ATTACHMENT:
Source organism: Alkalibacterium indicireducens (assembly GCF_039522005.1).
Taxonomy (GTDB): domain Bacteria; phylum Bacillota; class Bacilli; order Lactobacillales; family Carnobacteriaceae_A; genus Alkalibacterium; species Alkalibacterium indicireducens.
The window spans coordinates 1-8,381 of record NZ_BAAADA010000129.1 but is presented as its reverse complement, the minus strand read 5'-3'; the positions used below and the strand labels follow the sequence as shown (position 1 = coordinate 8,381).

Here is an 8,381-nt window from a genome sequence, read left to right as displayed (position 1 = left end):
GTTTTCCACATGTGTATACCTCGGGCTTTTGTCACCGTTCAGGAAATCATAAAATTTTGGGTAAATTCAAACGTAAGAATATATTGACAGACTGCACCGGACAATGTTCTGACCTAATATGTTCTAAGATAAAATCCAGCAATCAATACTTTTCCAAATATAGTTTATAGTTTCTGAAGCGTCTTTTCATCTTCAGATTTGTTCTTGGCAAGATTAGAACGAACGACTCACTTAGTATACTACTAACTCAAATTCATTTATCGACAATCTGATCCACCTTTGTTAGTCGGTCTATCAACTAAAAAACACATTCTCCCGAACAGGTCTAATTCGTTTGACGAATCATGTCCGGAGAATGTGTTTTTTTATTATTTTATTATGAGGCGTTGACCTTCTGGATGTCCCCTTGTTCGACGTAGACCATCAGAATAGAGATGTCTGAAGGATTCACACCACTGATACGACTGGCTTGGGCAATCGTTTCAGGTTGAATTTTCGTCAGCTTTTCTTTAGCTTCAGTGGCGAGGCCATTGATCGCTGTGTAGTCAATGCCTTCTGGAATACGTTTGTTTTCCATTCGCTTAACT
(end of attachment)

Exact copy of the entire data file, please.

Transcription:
Source organism: Alkalibacterium indicireducens (assembly GCF_039522005.1).
Taxonomy (GTDB): domain Bacteria; phylum Bacillota; class Bacilli; order Lactobacillales; family Carnobacteriaceae_A; genus Alkalibacterium; species Alkalibacterium indicireducens.
The window spans coordinates 1-8,381 of record NZ_BAAADA010000129.1 but is presented as its reverse complement, the minus strand read 5'-3'; the positions used below and the strand labels follow the sequence as shown (position 1 = coordinate 8,381).

Here is an 8,381-nt window from a genome sequence, read left to right as displayed (position 1 = left end):
GTTTTCCACATGTGTATACCTCGGGCTTTTGTCACCGTTCAGGAAATCATAAAATTTTGGGTAAATTCAAACGTAAGAATATATTGACAGACTGCACCGGACAATGTTCTGACCTAATATGTTCTAAGATAAAATCCAGCAATCAATACTTTTCCAAATATAGTTTATAGTTTCTGAAGCGTCTTTTCATCTTCAGATTTGTTCTTGGCAAGATTAGAACGAACGACTCACTTAGTATACTACTAACTCAAATTCATTTATCGACAATCTGATCCACCTTTGTTAGTCGGTCTATCAACTAAAAAACACATTCTCCCGAACAGGTCTAATTCGTTTGACGAATCATGTCCGGAGAATGTGTTTTTTTATTATTTTATTATGAGGCGTTGACCTTCTGGATGTCCCCTTGTTCGACGTAGACCATCAGAATAGAGATGTCTGAAGGATTCACACCACTGATACGACTGGCTTGGGCAATCGTTTCAGGTTGAATTTTCGTCAGCTTTTCTTTAGCTTCAGTGGCGAGGCCATTGATCGCTGTGTAGTCAATGCCTTCTGGAATACGTTTGTTTTCCATTCGCTTAACT